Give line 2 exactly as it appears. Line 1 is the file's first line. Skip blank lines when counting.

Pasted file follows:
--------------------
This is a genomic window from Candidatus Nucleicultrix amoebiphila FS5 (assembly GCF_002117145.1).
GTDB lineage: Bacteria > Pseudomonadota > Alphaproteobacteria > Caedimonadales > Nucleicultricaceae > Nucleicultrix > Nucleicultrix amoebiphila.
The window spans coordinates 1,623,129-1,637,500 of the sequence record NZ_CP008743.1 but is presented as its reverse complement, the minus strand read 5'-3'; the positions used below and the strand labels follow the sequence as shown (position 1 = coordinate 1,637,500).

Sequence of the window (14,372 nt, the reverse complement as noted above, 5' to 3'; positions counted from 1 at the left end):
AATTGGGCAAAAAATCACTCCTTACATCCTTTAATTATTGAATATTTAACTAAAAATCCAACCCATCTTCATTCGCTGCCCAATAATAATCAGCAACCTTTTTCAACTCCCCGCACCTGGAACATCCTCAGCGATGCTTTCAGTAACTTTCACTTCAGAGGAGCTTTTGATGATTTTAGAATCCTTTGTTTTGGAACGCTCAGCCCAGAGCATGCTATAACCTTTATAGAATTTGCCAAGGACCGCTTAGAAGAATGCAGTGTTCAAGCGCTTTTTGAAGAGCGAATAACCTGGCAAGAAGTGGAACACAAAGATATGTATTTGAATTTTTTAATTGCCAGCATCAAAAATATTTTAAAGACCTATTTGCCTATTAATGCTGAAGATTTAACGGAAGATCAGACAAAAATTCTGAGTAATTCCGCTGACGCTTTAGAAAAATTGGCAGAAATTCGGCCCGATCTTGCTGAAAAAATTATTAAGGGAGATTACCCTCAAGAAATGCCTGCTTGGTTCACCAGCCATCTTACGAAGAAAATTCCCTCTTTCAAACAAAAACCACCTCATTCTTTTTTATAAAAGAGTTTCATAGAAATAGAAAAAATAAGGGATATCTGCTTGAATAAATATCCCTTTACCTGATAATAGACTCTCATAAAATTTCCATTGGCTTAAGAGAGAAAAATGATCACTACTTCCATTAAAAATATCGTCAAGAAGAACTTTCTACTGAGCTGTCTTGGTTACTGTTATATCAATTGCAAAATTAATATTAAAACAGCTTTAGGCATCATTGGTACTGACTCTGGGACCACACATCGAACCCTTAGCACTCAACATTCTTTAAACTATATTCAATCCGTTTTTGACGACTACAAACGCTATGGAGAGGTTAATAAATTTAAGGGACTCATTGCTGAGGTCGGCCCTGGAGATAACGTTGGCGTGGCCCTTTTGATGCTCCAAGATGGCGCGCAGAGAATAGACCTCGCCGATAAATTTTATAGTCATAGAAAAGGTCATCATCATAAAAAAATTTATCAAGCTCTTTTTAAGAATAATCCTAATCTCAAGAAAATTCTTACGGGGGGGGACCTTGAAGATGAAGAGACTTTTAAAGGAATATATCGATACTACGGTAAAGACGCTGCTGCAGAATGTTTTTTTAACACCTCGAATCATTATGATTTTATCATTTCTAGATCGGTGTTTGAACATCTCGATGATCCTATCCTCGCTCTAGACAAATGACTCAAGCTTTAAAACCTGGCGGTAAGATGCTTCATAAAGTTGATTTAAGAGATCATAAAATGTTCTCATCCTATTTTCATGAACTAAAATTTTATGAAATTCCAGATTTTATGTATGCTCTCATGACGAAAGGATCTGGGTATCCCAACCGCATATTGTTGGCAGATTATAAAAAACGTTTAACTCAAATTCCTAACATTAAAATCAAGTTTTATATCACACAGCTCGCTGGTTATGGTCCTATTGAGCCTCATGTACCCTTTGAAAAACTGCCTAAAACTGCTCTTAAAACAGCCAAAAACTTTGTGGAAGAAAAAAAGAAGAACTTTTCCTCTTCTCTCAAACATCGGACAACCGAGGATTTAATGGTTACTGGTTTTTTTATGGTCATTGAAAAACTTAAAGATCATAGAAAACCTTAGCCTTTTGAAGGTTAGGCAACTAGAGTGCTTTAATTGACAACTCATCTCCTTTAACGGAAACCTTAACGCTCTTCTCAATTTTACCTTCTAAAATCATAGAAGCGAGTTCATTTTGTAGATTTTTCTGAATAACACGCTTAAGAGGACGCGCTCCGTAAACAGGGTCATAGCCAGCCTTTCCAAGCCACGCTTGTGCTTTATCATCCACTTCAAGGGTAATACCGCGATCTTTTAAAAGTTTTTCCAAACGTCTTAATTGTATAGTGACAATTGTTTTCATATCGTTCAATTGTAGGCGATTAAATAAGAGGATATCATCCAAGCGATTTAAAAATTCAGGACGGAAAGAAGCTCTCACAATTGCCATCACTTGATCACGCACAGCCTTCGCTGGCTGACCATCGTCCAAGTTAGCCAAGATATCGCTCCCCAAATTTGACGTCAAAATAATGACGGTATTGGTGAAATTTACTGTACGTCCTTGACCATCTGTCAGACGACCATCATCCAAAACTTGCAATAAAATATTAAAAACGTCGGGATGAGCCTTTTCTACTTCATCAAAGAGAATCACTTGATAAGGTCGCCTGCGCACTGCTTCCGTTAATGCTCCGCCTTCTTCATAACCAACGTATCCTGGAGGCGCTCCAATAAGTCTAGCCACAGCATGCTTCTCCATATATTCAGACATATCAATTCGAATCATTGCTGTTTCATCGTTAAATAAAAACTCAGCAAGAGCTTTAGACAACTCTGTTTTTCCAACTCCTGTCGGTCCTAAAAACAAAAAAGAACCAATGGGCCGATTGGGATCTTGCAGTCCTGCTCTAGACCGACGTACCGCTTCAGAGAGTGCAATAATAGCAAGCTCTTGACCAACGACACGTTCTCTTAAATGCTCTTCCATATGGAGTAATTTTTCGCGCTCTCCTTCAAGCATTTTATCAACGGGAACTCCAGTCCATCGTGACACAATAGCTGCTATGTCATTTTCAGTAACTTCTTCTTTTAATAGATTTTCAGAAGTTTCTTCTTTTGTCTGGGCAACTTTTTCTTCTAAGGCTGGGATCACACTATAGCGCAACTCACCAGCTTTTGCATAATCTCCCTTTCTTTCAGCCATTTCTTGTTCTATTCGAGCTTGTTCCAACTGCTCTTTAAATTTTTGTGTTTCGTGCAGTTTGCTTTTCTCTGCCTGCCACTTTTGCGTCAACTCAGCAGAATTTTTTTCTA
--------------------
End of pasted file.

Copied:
GTDB lineage: Bacteria > Pseudomonadota > Alphaproteobacteria > Caedimonadales > Nucleicultricaceae > Nucleicultrix > Nucleicultrix amoebiphila.